A Home Inspector Reveals the 6 Signs Your House is in Trouble
We don't mean to scare you…well, actually we do. We sat down with longtime home inspector Reuben Saltzman, and he told us some tales and shared some photos that were downright frightening. Much of the damage he's encountered could have been prevented if the homeowners had just heeded the silent signs that their house was in trouble.
Bulge in Washing Machine Hose?
What it means: The hose is ready to burst.
A bulging washing machine hose is an emergency. It may burst next year, next week or right now. But it will fail and it won't just leak—it will gush. In just a few minutes, it can do thousands of dollars in damage.
Replace Rubber Hoses with Braided Stainless Steel
What to do: Immediately turn off the valves connected to the hoses. Before your next load of laundry, you'll need to replace the hoses. Buy new baided steel hoses and while you're at the home center, invest in a pressure gauge that hooks onto a spigot or laundry room faucet. Your rubber hoses may have bulged because your water pressure was too high. It shouldn't be more than 80 psi. If it is, install a pressure-reducing valve (PRV) before you damage other appliances and fixtures in your house. If you already have a PRV, it may be set too high or due for replacement.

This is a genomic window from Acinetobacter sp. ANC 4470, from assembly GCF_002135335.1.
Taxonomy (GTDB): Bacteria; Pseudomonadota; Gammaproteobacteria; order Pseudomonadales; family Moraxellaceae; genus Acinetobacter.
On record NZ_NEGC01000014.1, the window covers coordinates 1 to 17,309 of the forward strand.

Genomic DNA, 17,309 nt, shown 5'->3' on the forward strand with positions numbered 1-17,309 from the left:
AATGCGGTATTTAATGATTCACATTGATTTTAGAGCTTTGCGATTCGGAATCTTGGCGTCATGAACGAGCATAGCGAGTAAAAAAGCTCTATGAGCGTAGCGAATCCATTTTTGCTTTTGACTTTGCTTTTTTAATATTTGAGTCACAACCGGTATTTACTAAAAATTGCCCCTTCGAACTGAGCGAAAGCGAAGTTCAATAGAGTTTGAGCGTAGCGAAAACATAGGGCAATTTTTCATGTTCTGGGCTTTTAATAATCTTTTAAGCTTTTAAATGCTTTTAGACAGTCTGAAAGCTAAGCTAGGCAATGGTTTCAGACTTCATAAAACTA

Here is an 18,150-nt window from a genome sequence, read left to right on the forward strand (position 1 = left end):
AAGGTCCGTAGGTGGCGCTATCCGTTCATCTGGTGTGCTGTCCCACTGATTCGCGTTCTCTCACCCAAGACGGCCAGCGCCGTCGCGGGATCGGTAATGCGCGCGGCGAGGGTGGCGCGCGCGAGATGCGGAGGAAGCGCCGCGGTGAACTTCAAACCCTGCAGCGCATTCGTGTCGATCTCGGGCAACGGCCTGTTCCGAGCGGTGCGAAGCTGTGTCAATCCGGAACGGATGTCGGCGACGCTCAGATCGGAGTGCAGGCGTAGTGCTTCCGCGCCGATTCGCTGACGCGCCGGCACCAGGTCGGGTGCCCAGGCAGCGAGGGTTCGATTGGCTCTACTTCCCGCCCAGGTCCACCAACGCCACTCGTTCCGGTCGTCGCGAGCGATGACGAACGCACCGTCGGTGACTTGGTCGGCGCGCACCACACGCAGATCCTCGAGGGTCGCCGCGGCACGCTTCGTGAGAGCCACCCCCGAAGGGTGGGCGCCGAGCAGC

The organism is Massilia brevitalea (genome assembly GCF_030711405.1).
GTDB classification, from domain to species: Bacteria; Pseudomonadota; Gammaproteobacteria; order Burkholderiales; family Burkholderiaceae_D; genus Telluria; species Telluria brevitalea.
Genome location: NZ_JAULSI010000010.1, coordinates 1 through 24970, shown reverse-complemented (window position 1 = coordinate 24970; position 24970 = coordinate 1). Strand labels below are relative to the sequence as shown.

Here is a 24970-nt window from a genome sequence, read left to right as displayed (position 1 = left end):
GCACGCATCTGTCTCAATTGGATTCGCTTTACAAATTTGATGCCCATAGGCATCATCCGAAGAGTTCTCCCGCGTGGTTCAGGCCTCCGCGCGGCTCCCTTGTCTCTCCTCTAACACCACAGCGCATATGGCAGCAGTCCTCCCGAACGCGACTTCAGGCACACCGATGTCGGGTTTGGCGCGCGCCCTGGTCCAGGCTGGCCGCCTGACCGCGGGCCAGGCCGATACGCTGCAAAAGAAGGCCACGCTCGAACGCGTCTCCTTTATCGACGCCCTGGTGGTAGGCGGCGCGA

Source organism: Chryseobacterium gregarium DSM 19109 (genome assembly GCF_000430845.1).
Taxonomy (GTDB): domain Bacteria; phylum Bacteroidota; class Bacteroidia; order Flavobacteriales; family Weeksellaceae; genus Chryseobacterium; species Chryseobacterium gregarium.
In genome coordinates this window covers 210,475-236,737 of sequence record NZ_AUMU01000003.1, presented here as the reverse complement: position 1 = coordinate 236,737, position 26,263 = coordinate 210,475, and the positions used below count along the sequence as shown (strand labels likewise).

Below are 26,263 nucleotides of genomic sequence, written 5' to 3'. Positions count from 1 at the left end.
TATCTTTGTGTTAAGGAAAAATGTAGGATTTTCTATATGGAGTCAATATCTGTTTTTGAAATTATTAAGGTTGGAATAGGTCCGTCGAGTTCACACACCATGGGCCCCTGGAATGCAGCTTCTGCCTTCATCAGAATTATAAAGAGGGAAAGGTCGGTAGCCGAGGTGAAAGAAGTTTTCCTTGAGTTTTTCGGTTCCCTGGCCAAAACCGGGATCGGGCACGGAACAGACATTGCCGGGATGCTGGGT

Stains Around a Bath Fan?
Investigate, Insulate and Run the Fan Longer
Efflorescence on Chimney Brick?
Fix the Crown or Call an Expert
What to do: Immediately have your chimney inspected by a licensed chimney sweep certified by the Chimney Safety Institute of America (CSIA). Learn more about chimney maintenance for your home.
Cracks in the crown allow water in (top left). Water that gets inside the chimney through cracks in the crown can cause efflorescence and damage the bricks.
Seal the crown (bottom). Small cracks in the crown can be sealed with an elastomeric masonry sealer, but a crumbling crown will have to be replaced. Smear on the sealant by hand, then smooth it with a brush.
Melted Grommets on Water Heater?
Get Carbon Monoxide Alarms
Decking Directly Under the Door?
What it means: Rot could be wrecking your house.
Decks that are built right up to the bottom of a door often mean trouble. Rainwater splashes off the deck up onto the door. That much water is hard to keep out. Even if the flashing holds up, water may eventually find its way through the door components. This can ruin the siding, door and interior flooring, or worse, destroy the rim joist and other framing components both inside and outside your home.